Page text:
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On the 9th of January, Leopold, having gathered a well-furnished army of 25,000 men, crossed the Neisse to attack Marshal Traun. The marshal did not deem it prudent to hazard a battle. Large bodies of troops were soon to be sent to re-enforce him. He therefore retired by night toward the south, breaking the bridges behind him. Though Silesia was thus delivered from the main body of the Austrian army, the fleet-footed Pandours343 remained, scouring the country on their shaggy horses, plundering and destroying. The energetic, tireless Old Dessauer could seldom get a shot at them. But they harassed his army, keeping the troops constantly on the march amidst the storms and the freezing cold.
The king paused. A general murmur of applause indicated the united resolve to conquer or to die. Frederick immediately added:
“Magnanimous I can by no means call Frederick to his allies288 and neighbors, nor even superstitiously veracious in this business; but he thoroughly understands, he alone, what just thing he wants out of it, and what an enormous wigged mendacity it is he has got to deal with. For the rest, he is at the gaming-table with these sharpers, their dice all cogged, and he knows it, and ought to profit by his knowledge of it, and, in short, to win his stake out of that foul, weltering melley, and go home safe with it if he can.”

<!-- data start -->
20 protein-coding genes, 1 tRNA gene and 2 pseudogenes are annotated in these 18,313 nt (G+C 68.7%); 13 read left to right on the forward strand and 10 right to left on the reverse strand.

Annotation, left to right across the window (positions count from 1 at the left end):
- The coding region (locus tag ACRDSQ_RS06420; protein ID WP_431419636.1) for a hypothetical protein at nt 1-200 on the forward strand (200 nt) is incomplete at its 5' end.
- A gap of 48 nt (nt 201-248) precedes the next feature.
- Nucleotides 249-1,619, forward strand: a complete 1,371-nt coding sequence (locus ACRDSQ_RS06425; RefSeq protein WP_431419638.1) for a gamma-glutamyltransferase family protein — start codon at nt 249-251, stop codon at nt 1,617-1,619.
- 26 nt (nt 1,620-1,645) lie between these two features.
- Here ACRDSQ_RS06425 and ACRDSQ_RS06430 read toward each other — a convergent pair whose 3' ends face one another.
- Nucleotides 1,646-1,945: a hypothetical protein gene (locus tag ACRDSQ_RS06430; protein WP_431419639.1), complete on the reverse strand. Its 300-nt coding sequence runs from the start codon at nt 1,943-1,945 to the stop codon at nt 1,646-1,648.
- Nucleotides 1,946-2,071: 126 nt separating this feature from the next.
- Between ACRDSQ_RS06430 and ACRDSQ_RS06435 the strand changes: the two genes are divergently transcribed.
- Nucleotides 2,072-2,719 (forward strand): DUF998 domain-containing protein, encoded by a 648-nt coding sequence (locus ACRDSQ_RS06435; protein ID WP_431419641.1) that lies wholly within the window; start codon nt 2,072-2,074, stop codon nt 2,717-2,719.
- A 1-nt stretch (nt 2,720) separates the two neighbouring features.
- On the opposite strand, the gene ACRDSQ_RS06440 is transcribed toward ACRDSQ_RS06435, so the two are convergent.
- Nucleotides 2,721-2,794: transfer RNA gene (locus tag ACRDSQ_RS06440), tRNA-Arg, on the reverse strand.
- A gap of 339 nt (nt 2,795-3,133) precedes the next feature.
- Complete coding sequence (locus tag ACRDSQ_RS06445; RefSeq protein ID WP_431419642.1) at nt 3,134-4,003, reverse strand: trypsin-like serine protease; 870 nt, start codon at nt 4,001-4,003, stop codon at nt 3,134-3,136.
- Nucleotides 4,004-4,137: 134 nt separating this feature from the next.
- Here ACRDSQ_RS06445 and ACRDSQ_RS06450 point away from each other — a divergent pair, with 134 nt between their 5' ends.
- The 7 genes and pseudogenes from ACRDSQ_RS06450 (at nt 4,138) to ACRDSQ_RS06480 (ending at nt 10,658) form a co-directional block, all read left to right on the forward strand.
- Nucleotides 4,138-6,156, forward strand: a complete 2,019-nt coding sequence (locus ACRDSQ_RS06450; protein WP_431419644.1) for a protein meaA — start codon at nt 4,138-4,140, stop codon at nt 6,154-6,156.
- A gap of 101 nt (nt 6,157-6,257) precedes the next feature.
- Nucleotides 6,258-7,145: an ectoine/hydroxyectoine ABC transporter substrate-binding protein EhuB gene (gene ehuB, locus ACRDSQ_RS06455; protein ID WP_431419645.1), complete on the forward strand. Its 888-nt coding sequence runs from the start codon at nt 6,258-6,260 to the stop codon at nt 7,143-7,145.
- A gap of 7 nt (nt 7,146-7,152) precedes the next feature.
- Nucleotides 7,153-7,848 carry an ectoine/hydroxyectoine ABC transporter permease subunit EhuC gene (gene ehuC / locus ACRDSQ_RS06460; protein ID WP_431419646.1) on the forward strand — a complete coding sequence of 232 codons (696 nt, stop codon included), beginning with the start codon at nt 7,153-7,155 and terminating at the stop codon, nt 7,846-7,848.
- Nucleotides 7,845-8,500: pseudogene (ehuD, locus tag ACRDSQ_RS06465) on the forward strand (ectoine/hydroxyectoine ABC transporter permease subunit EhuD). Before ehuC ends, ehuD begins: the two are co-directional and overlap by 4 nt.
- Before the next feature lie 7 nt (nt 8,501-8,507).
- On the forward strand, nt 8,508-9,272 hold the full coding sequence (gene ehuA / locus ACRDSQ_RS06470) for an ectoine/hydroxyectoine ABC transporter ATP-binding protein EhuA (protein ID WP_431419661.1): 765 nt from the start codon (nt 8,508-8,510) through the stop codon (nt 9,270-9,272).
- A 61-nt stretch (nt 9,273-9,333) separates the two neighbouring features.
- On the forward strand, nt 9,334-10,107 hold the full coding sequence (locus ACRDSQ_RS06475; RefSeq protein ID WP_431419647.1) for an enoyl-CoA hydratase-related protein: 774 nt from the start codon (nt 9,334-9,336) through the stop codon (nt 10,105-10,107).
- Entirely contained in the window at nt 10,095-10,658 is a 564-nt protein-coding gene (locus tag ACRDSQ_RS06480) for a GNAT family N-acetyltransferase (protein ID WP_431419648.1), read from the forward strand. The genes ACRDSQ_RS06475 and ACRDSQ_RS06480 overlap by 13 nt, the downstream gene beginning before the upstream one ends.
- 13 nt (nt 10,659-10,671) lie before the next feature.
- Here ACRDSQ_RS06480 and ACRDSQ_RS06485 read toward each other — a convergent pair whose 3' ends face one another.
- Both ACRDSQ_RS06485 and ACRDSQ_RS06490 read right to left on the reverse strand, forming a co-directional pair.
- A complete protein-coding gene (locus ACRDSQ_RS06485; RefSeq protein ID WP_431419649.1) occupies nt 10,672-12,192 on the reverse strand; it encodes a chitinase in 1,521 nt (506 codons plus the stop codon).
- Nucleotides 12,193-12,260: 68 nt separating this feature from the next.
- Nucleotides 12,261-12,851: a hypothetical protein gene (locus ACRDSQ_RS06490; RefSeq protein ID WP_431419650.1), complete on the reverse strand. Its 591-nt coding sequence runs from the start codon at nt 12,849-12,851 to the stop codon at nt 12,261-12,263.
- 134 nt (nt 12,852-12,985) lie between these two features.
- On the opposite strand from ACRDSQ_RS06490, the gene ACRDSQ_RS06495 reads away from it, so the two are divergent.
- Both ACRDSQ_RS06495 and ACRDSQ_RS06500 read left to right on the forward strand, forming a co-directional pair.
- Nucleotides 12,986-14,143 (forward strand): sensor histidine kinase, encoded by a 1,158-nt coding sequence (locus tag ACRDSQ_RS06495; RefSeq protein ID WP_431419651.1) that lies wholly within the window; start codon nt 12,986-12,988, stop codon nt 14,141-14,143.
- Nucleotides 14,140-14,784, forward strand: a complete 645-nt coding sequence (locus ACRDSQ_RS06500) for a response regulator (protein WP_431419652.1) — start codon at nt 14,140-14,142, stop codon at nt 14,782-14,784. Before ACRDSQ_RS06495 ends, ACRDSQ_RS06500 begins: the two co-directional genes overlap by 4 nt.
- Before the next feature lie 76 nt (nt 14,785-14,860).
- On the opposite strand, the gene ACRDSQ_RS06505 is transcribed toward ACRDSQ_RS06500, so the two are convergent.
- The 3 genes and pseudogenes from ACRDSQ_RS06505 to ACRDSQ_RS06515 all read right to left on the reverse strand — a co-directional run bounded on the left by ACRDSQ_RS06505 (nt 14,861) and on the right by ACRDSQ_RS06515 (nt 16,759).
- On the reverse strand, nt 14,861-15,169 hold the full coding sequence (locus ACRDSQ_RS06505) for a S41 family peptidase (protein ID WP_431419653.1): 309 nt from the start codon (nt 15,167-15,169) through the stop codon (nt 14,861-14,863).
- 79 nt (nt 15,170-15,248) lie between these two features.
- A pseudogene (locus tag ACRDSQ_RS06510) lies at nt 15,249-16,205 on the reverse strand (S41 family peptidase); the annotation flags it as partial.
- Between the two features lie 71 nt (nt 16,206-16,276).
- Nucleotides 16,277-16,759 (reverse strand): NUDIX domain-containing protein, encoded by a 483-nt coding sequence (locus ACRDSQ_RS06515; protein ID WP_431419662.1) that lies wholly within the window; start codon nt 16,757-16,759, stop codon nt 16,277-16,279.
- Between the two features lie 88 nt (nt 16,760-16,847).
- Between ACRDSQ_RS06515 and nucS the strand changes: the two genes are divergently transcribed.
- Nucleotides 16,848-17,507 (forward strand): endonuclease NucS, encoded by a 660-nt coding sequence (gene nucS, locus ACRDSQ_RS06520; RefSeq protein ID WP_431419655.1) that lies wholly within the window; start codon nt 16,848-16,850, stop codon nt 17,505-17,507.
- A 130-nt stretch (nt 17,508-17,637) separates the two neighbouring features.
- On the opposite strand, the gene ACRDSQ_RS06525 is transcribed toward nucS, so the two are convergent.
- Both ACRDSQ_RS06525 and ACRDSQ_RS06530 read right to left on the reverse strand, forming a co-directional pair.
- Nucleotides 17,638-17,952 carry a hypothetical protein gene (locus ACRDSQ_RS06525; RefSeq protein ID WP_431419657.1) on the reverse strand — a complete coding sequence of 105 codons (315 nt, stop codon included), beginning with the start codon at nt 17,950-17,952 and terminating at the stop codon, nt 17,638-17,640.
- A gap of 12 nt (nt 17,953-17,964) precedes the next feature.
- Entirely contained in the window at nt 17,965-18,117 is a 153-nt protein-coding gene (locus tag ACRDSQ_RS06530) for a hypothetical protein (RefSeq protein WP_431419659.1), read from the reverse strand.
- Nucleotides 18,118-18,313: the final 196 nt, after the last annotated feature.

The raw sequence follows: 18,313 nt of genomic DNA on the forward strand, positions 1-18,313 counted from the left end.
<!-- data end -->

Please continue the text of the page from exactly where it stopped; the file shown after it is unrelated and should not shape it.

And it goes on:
“Partez, ma s?ur, partez; La Suède vous attend, la Suède vous désire.”
On the 25th of December, 1745, the peace of Dresden was signed. The demands of Frederick were acceded to. Augustus III. of Saxony, Maria Theresa of Austria, and George II. of England became parties to the treaty. The next day Frederick attended sermon in the Protestant church. Monday morning his army, by slow marches, commenced its return to Brandenburg. Frederick, highly elated by the wonderful and almost miraculous change in his affairs, entered his carriage in company with his two brothers, and drove rapidly toward Berlin. The next day,373 at two o’clock in the afternoon, they reached the heath of Britz, five miles out from the city. Here the king found an immense concourse of the citizens, who had come on horseback and in carriages to escort him to his palace. Frederick sat in an open phaeton, accompanied by the Prince of Prussia and Prince Henry. The throng was so great that the horses could only proceed at the slowest pace. The air resounded with shouts of “Long live Frederick the Great.” The king was especially gracious, saying to those who eagerly crowded around his carriage wheels,
“You are quite right,” responded the king. “We will manage Daun. What I lament is the number of brave men who have died this morning.”
Desperate Exertions of Frederick.—Aid from England.—Limited Resources.—Opening of the Campaign.—Disgraceful Conduct of Voltaire.—Letter to Voltaire.—An Act of Desperation.—Letter to Count Finckenstein.—Frankfort taken by the Prussians.—Terrible Battle of Kunersdorf.—Anguish of Frederick.—The Disastrous Retreat.—Melancholy Dispatch.—Contemplating Suicide.—Collecting the Wrecks of the Army.—Consternation in Berlin.—Letters to D’Argens.—Wonderful Strategical Skill.—Literary Efforts of the King.